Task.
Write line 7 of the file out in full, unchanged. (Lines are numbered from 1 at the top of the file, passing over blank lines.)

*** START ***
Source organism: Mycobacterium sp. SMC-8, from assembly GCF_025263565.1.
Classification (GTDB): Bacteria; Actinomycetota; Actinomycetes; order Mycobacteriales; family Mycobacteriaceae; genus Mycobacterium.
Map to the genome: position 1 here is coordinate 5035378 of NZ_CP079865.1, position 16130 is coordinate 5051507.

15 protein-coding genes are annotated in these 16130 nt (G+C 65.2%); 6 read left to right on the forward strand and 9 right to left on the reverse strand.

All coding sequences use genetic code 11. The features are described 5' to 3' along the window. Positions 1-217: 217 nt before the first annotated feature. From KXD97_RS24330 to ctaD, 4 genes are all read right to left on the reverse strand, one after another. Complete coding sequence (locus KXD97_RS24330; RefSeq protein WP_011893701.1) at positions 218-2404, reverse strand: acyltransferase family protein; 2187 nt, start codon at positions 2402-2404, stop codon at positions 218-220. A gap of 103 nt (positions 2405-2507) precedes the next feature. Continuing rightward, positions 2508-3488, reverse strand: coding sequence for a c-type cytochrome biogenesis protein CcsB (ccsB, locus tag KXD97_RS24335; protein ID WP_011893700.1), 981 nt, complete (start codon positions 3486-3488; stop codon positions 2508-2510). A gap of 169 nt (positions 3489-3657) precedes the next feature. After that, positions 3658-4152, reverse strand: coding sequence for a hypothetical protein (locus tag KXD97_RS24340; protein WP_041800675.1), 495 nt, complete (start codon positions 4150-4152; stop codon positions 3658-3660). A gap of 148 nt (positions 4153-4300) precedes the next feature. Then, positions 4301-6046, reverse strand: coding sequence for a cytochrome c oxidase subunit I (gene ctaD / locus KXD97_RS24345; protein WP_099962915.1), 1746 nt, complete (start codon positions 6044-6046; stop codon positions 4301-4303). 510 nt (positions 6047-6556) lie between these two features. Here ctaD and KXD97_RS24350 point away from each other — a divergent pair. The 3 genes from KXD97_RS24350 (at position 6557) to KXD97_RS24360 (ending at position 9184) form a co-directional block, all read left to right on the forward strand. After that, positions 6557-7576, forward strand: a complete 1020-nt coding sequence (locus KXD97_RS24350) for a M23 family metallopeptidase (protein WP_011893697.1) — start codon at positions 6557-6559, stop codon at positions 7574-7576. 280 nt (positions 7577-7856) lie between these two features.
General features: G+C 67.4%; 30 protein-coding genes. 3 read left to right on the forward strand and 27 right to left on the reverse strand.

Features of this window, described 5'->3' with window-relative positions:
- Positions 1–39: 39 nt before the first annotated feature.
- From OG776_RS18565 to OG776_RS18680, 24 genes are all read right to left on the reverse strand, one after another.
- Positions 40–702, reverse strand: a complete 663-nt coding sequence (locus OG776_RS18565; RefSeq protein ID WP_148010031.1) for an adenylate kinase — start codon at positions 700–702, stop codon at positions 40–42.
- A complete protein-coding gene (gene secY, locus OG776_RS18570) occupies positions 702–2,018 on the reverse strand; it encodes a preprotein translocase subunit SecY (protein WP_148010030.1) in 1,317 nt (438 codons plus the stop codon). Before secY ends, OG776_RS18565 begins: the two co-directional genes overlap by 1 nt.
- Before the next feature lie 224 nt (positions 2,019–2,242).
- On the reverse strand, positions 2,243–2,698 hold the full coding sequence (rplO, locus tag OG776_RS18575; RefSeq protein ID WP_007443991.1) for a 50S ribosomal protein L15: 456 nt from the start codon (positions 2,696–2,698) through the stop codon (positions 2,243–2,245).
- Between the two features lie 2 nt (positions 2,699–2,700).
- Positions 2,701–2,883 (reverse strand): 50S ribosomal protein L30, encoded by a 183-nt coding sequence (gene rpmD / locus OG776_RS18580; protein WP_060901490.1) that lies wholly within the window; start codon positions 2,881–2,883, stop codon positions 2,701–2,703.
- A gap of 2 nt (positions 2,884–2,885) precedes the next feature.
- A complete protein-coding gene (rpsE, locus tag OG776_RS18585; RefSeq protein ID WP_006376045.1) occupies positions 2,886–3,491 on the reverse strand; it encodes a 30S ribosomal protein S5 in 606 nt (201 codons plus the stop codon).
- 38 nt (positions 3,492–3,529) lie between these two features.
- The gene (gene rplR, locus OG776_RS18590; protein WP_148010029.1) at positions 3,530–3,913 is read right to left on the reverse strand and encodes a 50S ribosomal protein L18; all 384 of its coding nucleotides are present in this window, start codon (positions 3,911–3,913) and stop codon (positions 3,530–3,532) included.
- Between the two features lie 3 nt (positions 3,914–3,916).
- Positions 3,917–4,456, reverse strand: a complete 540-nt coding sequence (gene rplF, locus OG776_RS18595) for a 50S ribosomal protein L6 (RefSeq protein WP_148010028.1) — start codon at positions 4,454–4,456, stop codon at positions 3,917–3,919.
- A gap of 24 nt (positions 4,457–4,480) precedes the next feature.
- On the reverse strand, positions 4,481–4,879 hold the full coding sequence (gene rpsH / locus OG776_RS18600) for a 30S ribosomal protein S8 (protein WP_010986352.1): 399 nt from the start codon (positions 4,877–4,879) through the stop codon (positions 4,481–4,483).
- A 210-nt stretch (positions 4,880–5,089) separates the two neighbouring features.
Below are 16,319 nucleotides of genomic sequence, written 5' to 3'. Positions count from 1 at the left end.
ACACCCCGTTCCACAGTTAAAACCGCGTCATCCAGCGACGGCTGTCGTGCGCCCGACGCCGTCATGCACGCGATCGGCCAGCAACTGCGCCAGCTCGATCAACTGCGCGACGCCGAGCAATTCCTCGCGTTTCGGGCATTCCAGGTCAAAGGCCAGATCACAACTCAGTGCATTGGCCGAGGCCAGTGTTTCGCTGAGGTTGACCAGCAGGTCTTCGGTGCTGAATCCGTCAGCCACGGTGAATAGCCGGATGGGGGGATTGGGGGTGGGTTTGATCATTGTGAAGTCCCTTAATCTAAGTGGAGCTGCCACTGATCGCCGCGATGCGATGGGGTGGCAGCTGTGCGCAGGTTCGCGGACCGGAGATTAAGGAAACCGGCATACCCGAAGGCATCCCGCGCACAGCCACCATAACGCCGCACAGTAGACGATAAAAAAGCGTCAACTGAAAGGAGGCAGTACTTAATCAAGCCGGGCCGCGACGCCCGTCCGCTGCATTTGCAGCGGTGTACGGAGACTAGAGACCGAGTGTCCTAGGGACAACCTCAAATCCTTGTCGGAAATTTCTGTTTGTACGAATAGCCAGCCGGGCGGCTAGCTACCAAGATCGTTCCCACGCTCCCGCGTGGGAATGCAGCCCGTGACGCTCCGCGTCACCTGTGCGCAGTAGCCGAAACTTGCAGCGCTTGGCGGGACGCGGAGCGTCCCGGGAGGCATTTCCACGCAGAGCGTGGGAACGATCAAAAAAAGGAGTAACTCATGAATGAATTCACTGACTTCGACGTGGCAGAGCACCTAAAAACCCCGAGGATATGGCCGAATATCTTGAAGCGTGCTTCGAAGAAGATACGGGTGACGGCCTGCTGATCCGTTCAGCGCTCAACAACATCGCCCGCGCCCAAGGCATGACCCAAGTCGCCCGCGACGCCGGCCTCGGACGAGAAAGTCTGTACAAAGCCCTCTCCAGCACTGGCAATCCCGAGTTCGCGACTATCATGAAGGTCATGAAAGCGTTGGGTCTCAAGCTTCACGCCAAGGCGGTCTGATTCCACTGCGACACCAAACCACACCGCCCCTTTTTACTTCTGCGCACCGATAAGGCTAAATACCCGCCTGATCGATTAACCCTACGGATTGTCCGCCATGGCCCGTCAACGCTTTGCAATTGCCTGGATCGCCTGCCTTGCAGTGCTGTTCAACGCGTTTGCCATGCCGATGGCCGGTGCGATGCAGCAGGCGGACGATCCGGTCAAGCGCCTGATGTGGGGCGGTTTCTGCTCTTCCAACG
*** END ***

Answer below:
Features of this window, described 5'->3' with window-relative positions: